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* Updated * The North London Garage Motorcycle, hits 90 M.P.H. at Brooklands in 1909

* Update * Thanks to reader Martin Shelly of the UK for providing many of the details about both machines and the riders. Check his comment below for the details.

“The North London Garage, of Corsica Street, Highbury, London, North, is now specializing in the tuning up of motorcycles for hill climbs and club competitions”  That quote came from the The Motor-Car Journal, Saturday, June 13th. 1908, issue and from the looks of the machines seen here, they must have known what they were doing.

Little is known of the machine shown below other than they seem to have featured the same monster J.A.P. engine. The photos are courtesy of Czech expert motorcycle restorer Pavel Malanik. He has information which states that this first machine constructed was un-rideable probably because of the lightweight single loop frame. C.R. Collier is seen posing on it in the photos.


The second version of the machine seen at the very (top and bottom), featured a much stronger rigid frame style frame (note the single bicycle type brake on the front wheel). With it W.E. Cook set a speed record of 90 m.p.h. or 144 km/h on the Brooklands track in England.

In studying the details of the engine it will be noted that it appears to have two exhaust ports per cylinder. It also appears to have auxiliary exhaust ports at the bottom of the piston stroke. The cuffs half way do each cylinder and the tubes pointing downward from them seem to indicate it is so equipped.

The John Alfred Prestwich  80 degree engine, is stated to have a square bore and stroke and a massive 2714 cc volume of displacement, which works out to 165.62 c.i., a huge engine for a motorcycle. Early on in the speed game of all types, one of the ways to success was with a large engine, as the science of making power was still being developed.

If any of our readers can add more to the story of this incredible machine and its rider please send us a comment. Top photo from Motor Cycle magazine. Photo (above) sent courtesy of Martin Shelly.

17 responses to “* Updated * The North London Garage Motorcycle, hits 90 M.P.H. at Brooklands in 1909

  1. Three examples of the 16/20 HP JAP engine were built in 1908, the first for Harry Bashall to ride in the 1908 TT in a BAT motorcycle, and one was fitted by Matchless into the single loop frame shown in the article. This was not strong enough for the job and the bike was not used, and neither was the Bashall TT mount used in the race, a smaller bike being substituted on which Harry came 2nd in the twin cylinder class, setting the fastest lap of 42.25 mph in the process.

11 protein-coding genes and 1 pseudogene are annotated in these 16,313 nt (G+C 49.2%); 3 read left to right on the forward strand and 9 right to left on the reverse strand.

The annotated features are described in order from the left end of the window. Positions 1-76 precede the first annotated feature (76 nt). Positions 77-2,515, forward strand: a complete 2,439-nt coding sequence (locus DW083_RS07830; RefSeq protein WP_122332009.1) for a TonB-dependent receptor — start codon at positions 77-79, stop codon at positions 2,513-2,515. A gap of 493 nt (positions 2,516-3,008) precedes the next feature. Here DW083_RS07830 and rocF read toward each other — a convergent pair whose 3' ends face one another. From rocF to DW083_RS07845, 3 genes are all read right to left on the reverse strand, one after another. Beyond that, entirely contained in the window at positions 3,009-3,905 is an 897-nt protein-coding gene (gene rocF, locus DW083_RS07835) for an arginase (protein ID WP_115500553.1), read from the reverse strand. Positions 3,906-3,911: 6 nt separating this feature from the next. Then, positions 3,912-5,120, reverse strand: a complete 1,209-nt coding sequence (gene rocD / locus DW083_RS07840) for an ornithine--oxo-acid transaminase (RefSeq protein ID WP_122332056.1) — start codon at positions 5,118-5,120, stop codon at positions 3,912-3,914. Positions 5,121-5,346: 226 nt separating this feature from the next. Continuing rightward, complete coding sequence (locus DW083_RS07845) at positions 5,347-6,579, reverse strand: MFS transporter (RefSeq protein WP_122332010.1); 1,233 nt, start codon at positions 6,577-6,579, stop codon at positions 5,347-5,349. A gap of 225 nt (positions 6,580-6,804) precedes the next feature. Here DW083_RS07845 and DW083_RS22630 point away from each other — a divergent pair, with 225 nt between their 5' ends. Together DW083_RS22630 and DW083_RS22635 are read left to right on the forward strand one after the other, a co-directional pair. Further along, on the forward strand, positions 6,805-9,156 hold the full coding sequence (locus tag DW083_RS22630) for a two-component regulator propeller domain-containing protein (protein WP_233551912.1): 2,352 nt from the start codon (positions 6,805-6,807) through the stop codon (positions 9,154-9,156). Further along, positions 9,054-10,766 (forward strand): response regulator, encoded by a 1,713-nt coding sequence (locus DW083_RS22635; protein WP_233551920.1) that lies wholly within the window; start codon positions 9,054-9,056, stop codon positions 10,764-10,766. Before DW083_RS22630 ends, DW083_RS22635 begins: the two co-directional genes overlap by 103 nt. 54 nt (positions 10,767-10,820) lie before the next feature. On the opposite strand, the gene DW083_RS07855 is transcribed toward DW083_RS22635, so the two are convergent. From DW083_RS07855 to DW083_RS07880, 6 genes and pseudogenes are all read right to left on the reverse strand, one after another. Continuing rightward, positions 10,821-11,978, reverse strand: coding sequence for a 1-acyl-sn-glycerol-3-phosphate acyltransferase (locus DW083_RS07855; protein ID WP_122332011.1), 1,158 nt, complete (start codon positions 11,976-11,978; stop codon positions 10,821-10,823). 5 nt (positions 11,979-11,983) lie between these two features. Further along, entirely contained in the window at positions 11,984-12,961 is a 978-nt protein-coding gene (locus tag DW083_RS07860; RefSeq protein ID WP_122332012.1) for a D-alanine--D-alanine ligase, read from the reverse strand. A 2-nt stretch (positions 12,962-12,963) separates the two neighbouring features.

On 11 November 1909, W E Cook made an unsuccessful record attempt at Brooklands with the Bashall bike, now reworked by North London Garages and entered as the NLG-BAT, In order to start the giant engine, a 2714cc 90 degree V twin (not 80 degree) and 120mm bore and stroke, with about 1.5 to 1 gearing, he rode the bike down the test hill at Brooklands and made his way along the start/finish straight in the opposite direction to normal before riding round the banked circuit.

    The small crowd of onlookers were amazed that he rode the bike very fast and occasionally with only one hand on the bars, but his attempt at the half mile, kilometre and mile records was frustrated by the failure of the electronic timing device at Brooklands so no time was recorded. None of the contemporary press reports I have found to date suggest a speed so I presume the 90 mph quoted must be a guess.

    Cook had enjoyed success at Brooklands on a smaller, Peugeot-engined NLG which miraculously survives (although it was damaged in the National Motorcycle Museum fire in Birmingham some years ago), the smaller bike being far more manageable than the 16/20HP engined bike which was unwieldy at best and unrideable at worst.

    It is likely that the third engine was acquired for the Collier brothers’ early aircraft venture, the Matchless (or Collier) Monoplane, but when this finally flew in 1910 it was fitted with a more powerful V4 engine. The NLG-BAT was ridden by Cook at a few events in 1910 and then it was ridden by notable rider S T Tessier who was principal of the BAT company that had made it in the first place.

    Most of these photos were also included in a landmark book called Historic Racing Motorcycles written by John Griffith and published in 1963 by the Temple Press who published the early motorcycle paper Motorcycling (The Green ‘Un) at the time the machines were current. This book has a chapter on these machines.

  2. Martin, Thank you for all of the details. As to the speed set either Pavel Malanik or Isabelle Bracquemond appear to have found a reference to it somewhere. I will see if I can find the source.

    I also questioned the 80 degree angle but after studying the photos for quite sometime it appears that it was built to that angle.

  3. From Martin Shelly, I have now scanned the sideview of the NLG-BAT from Historic Racing Motorcycles. It seems you and Pavel are correct about the 80 degree V twin angle, as from the full side view you can see its less than 90. Whether its exactly 80 degrees is another matter but the contemporary mention of a 90 degree V angle is clearly wrong.